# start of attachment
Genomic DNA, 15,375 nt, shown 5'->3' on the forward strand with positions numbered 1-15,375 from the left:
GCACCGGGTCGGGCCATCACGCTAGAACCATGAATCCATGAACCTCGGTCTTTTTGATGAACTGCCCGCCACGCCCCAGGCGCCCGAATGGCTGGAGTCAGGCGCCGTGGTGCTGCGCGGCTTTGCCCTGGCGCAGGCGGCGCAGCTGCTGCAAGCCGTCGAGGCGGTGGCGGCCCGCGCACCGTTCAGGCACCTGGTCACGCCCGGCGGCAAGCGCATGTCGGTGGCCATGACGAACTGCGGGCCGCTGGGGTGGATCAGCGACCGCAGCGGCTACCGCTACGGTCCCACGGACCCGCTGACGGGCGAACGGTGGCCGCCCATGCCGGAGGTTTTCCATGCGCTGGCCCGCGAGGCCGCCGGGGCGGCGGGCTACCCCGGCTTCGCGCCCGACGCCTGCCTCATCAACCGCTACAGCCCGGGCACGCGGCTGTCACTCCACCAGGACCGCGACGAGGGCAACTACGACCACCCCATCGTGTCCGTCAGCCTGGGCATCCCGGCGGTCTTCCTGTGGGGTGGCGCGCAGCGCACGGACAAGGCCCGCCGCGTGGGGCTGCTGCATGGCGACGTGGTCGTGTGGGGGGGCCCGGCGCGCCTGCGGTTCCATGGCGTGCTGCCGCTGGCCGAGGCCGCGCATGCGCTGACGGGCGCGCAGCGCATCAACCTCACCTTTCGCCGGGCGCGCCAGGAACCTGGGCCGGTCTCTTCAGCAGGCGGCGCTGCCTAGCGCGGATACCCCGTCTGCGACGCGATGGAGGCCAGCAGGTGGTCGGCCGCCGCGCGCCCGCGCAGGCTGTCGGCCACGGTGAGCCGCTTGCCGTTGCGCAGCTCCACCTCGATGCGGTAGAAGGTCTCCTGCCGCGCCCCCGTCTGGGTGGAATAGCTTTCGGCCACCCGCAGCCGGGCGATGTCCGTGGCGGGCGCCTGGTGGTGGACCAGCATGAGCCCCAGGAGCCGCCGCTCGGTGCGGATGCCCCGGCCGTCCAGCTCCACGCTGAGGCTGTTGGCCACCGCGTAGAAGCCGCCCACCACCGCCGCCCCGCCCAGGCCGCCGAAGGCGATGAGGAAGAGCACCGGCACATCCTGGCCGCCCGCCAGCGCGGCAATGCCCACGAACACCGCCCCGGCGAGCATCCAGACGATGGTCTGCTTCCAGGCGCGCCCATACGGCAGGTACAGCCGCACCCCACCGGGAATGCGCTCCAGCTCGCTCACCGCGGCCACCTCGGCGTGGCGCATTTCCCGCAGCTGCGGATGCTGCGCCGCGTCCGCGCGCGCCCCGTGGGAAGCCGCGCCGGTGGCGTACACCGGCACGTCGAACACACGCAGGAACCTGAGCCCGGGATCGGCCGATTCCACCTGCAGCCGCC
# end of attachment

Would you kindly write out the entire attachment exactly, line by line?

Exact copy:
Genomic DNA, 15,375 nt, shown 5'->3' on the forward strand with positions numbered 1-15,375 from the left:
GCACCGGGTCGGGCCATCACGCTAGAACCATGAATCCATGAACCTCGGTCTTTTTGATGAACTGCCCGCCACGCCCCAGGCGCCCGAATGGCTGGAGTCAGGCGCCGTGGTGCTGCGCGGCTTTGCCCTGGCGCAGGCGGCGCAGCTGCTGCAAGCCGTCGAGGCGGTGGCGGCCCGCGCACCGTTCAGGCACCTGGTCACGCCCGGCGGCAAGCGCATGTCGGTGGCCATGACGAACTGCGGGCCGCTGGGGTGGATCAGCGACCGCAGCGGCTACCGCTACGGTCCCACGGACCCGCTGACGGGCGAACGGTGGCCGCCCATGCCGGAGGTTTTCCATGCGCTGGCCCGCGAGGCCGCCGGGGCGGCGGGCTACCCCGGCTTCGCGCCCGACGCCTGCCTCATCAACCGCTACAGCCCGGGCACGCGGCTGTCACTCCACCAGGACCGCGACGAGGGCAACTACGACCACCCCATCGTGTCCGTCAGCCTGGGCATCCCGGCGGTCTTCCTGTGGGGTGGCGCGCAGCGCACGGACAAGGCCCGCCGCGTGGGGCTGCTGCATGGCGACGTGGTCGTGTGGGGGGGCCCGGCGCGCCTGCGGTTCCATGGCGTGCTGCCGCTGGCCGAGGCCGCGCATGCGCTGACGGGCGCGCAGCGCATCAACCTCACCTTTCGCCGGGCGCGCCAGGAACCTGGGCCGGTCTCTTCAGCAGGCGGCGCTGCCTAGCGCGGATACCCCGTCTGCGACGCGATGGAGGCCAGCAGGTGGTCGGCCGCCGCGCGCCCGCGCAGGCTGTCGGCCACGGTGAGCCGCTTGCCGTTGCGCAGCTCCACCTCGATGCGGTAGAAGGTCTCCTGCCGCGCCCCCGTCTGGGTGGAATAGCTTTCGGCCACCCGCAGCCGGGCGATGTCCGTGGCGGGCGCCTGGTGGTGGACCAGCATGAGCCCCAGGAGCCGCCGCTCGGTGCGGATGCCCCGGCCGTCCAGCTCCACGCTGAGGCTGTTGGCCACCGCGTAGAAGCCGCCCACCACCGCCGCCCCGCCCAGGCCGCCGAAGGCGATGAGGAAGAGCACCGGCACATCCTGGCCGCCCGCCAGCGCGGCAATGCCCACGAACACCGCCCCGGCGAGCATCCAGACGATGGTCTGCTTCCAGGCGCGCCCATACGGCAGGTACAGCCGCACCCCACCGGGAATGCGCTCCAGCTCGCTCACCGCGGCCACCTCGGCGTGGCGCATTTCCCGCAGCTGCGGATGCTGCGCCGCGTCCGCGCGCGCCCCGTGGGAAGCCGCGCCGGTGGCGTACACCGGCACGTCGAACACACGCAGGAACCTGAGCCCGGGATCGGCCGATTCCACCTGCAGCCGCC